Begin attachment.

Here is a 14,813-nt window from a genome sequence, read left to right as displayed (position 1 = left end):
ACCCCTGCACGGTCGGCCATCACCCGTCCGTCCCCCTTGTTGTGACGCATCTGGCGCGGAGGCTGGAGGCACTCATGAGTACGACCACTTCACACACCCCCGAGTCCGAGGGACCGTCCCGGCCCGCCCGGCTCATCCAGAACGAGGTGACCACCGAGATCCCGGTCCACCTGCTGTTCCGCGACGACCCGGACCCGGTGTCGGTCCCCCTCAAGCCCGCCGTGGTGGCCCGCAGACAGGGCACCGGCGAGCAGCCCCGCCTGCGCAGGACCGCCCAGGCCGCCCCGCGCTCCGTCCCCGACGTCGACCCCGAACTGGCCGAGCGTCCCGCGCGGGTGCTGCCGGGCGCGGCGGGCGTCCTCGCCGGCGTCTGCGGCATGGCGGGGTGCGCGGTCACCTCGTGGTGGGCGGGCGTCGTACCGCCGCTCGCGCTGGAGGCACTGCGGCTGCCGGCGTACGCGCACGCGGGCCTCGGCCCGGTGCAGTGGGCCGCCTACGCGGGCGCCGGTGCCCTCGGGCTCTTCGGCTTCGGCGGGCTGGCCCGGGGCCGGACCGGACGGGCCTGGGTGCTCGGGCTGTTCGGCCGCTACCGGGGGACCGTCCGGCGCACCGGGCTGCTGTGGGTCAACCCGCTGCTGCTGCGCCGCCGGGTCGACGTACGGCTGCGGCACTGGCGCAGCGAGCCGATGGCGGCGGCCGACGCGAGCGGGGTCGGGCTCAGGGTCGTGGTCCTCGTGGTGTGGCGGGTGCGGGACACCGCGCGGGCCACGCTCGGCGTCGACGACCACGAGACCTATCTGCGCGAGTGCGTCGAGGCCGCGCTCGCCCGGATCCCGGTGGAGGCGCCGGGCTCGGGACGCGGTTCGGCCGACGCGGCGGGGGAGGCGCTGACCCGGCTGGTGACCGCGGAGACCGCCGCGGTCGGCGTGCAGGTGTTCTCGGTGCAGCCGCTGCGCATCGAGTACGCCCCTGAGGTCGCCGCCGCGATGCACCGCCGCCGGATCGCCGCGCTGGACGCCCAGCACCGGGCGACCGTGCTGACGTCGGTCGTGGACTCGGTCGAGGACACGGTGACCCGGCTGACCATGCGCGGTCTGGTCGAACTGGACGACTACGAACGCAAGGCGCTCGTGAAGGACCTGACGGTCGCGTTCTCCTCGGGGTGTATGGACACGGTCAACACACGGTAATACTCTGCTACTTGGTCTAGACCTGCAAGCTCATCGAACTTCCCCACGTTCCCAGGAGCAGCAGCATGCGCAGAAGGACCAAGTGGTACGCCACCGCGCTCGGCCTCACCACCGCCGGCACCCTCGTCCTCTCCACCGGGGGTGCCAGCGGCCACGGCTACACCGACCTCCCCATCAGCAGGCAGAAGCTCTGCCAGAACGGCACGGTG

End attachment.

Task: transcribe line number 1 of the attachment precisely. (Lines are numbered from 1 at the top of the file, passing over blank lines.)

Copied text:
Here is a 14,813-nt window from a genome sequence, read left to right as displayed (position 1 = left end):